Over the years, Long Beach has been the butt of jokes,
bypassed by freeways and troubled by gangs. What residents enjoy, and savvy
travelers still may discover, are graceful, waterfront districts where the city
forefathers erected Craftsman mansions from Spanish ranch land, filled marshes
and dug canals; in the process creating a vacation mecca for those want to
escape the inland heat.
To the north sits the largest port on the West Coast where
you can still book passage to Catalina Island. In town, a playground, the Pike
amusement park, was built in 1902 along the pier at the base of Pine Street
until the city razed it in 1979. Before the Pike, enterprising sportsmen
created a duck hunting lodge and befriended city fathers who later sold them
the rights to carve canals from marshland and raise a ring of lots above the
high tide mark. That neighborhood became Naples Island, a quiet residential
area where today multi-million dollar mansions rub shoulders with beach shacks
along the waterfront. There are few visitors as the uninitiated speed past on
their way to Belmont Shore, the 2nd Street business and shopping district a few
Naples Holiday Boat Parade
Each year Naples Island throws off its quiet façade for the
annual Holiday boat parade. Waterfront homes compete with elaborate light and
animatronic displays. Crowds line the walkways and bridges to catch a glimpse
of small decorated craft and at the finale, the floating Santas, singing as
they bob in the water, their beards wet and red caps soggy. It’s all in good
fun and the next day, calm returns. During the rest of the year a Gondola company
will slowly sail you through the waterways in Venetian style, stopping under
bridges for old-world serenades while you relax and sip wine.
If you cross the bridge to the other side of Alamitos Bay
you’ll find sheltered, sandy beaches and rental kiosks with kayaks to explore
the canals, roller blades or bicycles to scoot along the paved boardwalk towards
The Queen Mary
A regal quiet has a permanent berth across from the urban
center of Long Beach. The Queen Mary sits in splendor on the other side of the
bay from downtown. It’s more than a floating hotel. Between private events and
shipboard conventions, the vessel hosts a sumptuous buffet in the ballroom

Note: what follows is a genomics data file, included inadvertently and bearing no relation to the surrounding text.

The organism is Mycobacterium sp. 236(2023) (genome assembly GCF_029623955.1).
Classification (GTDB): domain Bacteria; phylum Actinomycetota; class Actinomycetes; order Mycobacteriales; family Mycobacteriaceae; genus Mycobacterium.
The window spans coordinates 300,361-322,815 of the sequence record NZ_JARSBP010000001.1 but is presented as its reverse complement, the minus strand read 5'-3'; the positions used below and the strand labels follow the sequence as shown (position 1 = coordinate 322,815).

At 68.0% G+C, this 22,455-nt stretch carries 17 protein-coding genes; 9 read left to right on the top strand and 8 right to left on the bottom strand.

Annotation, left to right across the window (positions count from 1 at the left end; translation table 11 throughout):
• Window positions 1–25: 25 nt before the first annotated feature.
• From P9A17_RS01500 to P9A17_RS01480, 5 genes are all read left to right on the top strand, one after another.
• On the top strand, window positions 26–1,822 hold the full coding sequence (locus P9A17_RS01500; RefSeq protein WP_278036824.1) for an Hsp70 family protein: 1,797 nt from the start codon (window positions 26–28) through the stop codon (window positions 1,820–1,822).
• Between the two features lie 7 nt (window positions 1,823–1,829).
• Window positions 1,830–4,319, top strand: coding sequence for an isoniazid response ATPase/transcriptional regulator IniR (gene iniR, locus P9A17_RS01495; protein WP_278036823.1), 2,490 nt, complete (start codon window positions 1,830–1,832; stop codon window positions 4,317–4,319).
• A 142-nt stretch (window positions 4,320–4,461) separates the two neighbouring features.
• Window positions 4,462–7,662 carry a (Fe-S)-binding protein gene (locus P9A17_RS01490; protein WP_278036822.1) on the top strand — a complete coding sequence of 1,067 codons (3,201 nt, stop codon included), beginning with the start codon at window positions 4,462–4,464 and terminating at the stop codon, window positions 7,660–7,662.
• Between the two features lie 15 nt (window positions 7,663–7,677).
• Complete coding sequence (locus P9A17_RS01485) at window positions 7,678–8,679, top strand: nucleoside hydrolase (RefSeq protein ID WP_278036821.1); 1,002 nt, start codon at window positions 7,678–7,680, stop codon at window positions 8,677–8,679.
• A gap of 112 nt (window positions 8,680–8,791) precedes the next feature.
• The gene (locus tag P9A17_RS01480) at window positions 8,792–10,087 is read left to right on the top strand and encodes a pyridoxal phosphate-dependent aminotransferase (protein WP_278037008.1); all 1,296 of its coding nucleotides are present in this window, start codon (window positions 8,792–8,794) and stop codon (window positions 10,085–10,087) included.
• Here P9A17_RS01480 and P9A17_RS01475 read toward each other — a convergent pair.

every Sunday, often accompanied by a harpist. There are a handful of
specialized tours, including séances and ghost walks. The walls still shine
with burnished burl wood and chrome, etched and stained glass sconces, all
remnants of a gilded age when Art Deco embellishments adorned cravats, sequined
gowns and stemware.
Art on the bluff
The vintage appeal of Long Beach has given way to more modern
tastes over the past thirty years. Two vastly different museums are worth a
visit. The Long Beach Museum of Art is perched on a bluff overlooking the harbor
and the Pacific Ocean. The open floor plan and galleries contrast with the
historic Elizabeth Milbank Anderson home and carriage house, built in 1912 and
sitting adjacent to the museum. A garden café and special musical events make
the Museum a vital and popular institution.
Less than a mile inland sits the modern and bright, MOLAA,
the only museum in the United States that exclusively features contemporary
Latin American fine art. Built on the site of a retired roller skating rink and
10 thousand feet of a silent movie studio, the galleries are dedicated to
educating the North American public about contemporary artists drawn from over
20 countries south of the border.
Long Beach is a city full of contrasts, but for those with
an appetite for history and fond of contemporary creativity, it makes for a
satisfying sojourn off the beaten path.
Have you been to Long Beach? What did you think?